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As administrators of MIT’s athletic department continue to deliberate on which of MIT’s 41 varsity sports will be cut, student athletes have little to do but wait for the decision, which is expected before the month’s end.

Equally unsure of their fate are admitted students, who come to Campus Preview Weekend without knowing if their sport will still exist if they enroll in the fall.

No significant changes are planned for the athletics fair Friday afternoon, held annually during CPW.

A decision on which sports to cut will be made by the end of the month, just before the May 1 deadline for admitted students to decide whether they will enroll. “MIT understands the timeliness of the decisions, and we intend to be respectful of that,” said Julie Soriero, head of MIT’s athletics department.

Soriero and other Department of Athletics, Physical Education, and Recreation administrators continue to weigh a multitude of criteria when determining which sports to cut: how interested are students in the team? What resources are required to manage it? What are its expenses? Does it comply with the federal Title IX law? Is the coaching high-quality?

A team’s performance, however, will not have a big impact on the decision. “Performance may be a strong measure on the Division I level,” said Soriero. “It doesn’t have a place at the Division III level.”

DAPER has been told to cut its spending by $1.46 million over three years, including $485k for fiscal year 2010. This number represents a 5% cut in DAPER’s total expenditures of $9.7 million, which is calculated by subtracting salaries of faculty members of DAPER (such as some coaches) from its overall budget.

This cut is consistent with cuts throughout all of the Division of Student Life, said Chris Colombo, Dean for Student Life. Colombo has asked each area within DSL, such as DAPER and Housing and Residential Life, to cut 5% of their total expenditures, minus faculty salaries. Housing and Residential Life contains no faculty.

Colombo defended the decision to cut each of the areas under DSL by noting it was the fairest option. “Every unit, across the board in DSL, supports students.” Adjusting how much each cuts “would be like asking the engineering school to cut more than the school of science.”

According to Colombo, DSL, along with other departments at the Institute, has been asked to reduce its expenses by 5% in FY 2010. DSL’s reduction totals to $2 million for the upcoming fiscal year, 5% of their operating expenses of $40 million. The department’s overall budget is $97 million, which includes additional expenses such as campus dining contracts, residential debt service, and faculty compensation.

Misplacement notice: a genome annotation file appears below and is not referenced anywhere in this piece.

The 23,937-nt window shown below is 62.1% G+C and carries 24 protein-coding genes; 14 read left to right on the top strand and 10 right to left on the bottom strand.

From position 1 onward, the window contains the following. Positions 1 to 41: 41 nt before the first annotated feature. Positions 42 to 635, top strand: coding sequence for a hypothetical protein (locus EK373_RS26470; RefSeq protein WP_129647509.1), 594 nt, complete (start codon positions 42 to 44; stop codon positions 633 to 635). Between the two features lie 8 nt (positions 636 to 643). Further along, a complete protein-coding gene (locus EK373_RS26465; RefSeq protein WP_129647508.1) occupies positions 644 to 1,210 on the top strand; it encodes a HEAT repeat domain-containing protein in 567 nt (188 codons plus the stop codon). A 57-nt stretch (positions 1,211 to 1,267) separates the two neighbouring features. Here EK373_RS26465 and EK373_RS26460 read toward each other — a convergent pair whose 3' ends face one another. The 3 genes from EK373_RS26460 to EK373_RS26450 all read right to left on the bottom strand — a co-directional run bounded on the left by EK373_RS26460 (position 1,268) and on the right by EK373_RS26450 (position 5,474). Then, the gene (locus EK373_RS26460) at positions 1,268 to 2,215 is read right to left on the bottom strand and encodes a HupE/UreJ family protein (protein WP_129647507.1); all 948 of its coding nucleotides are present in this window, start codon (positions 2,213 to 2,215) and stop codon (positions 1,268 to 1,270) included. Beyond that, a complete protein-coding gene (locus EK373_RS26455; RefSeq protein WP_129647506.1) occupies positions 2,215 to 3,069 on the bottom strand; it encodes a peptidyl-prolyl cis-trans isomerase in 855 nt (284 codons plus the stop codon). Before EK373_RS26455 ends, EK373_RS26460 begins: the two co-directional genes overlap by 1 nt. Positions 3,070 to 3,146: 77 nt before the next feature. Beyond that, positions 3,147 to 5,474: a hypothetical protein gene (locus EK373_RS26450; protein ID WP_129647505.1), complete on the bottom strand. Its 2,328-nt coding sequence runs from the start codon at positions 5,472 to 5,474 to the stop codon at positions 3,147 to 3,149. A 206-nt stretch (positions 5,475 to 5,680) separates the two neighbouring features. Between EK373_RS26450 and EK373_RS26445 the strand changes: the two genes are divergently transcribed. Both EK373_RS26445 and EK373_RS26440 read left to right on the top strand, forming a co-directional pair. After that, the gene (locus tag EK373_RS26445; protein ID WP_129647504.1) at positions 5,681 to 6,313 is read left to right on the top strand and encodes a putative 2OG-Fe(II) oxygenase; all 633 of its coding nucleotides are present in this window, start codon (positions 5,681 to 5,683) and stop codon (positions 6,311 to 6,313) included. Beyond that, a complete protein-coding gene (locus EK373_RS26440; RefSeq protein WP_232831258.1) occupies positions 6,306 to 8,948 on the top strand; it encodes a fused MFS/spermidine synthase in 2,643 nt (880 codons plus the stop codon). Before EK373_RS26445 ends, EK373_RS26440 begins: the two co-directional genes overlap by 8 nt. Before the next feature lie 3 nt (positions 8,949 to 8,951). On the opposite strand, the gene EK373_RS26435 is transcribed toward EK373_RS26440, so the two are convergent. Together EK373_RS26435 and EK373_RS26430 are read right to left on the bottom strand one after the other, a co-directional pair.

Students also provided additional input to DAPER this week. The Student Athletics Advisory Committee co-chairs Julie C. Andren ’10 and Catherine Melnikow ’10 met with members of most of the varsity teams over the last few weeks to discuss changes the teams could make to reduce spending. “We’ve condensed input from lots of teams into eight big ideas,” said Andren. The report was presented to Soriero earlier this week, who said she “will take it under consideration.”

As notification of decision to cut varsity sports has been spreading throughout the community, it has drawn numerous concerns from alumni and parents. The natural response from alumni has been “what can be done to save a sport?”

According to Soriero, a significant contribution, in particular an endowment, would help reinstate a sport in the future if a sport happened to be cut. “We don’t want to be stuck in a similar position in a few years.” This means that short-term alumni donations meant to stave off economic hardship might not be of much use.

The cuts to DAPER have not fallen entirely on varsity athletics. So far this year, DAPER has already frozen capital expenditures, decreased some off-campus physical education classes, laid off part-time staff, and reduced overtime. DAPER does not plan to lay off full-time personnel aside from those involved in varsity sports, Soriero said.

After this year, varsity sports will not be cut further: The cuts are a one-time solution meant to make it easier for MIT to focus on the sports that will continue.

Kidnapper Returns Tim the Beaver

MIT’s mascot has returned. The suit of Tim the Beaver, which was taken during Athletics Weekend last Saturday by a group of students upset with the impending cuts to varsity sports, was returned on Tuesday evening. The suit was found in a duffel bag by a DAPER staff member, who then contacted the MIT Police, said director of the Campus Activities Complex Phil Walsh. The police returned the beaver suit to CAC on Wednesday morning. The suit was returned in good condition, said Walsh.

Walsh also said that no student group had reserved Tim during the time that he was taken, and it was back in time for the activities during CPW.

“He’s an important part of our landscape,” said Walsh. “We are just pleased he was returned before CPW.”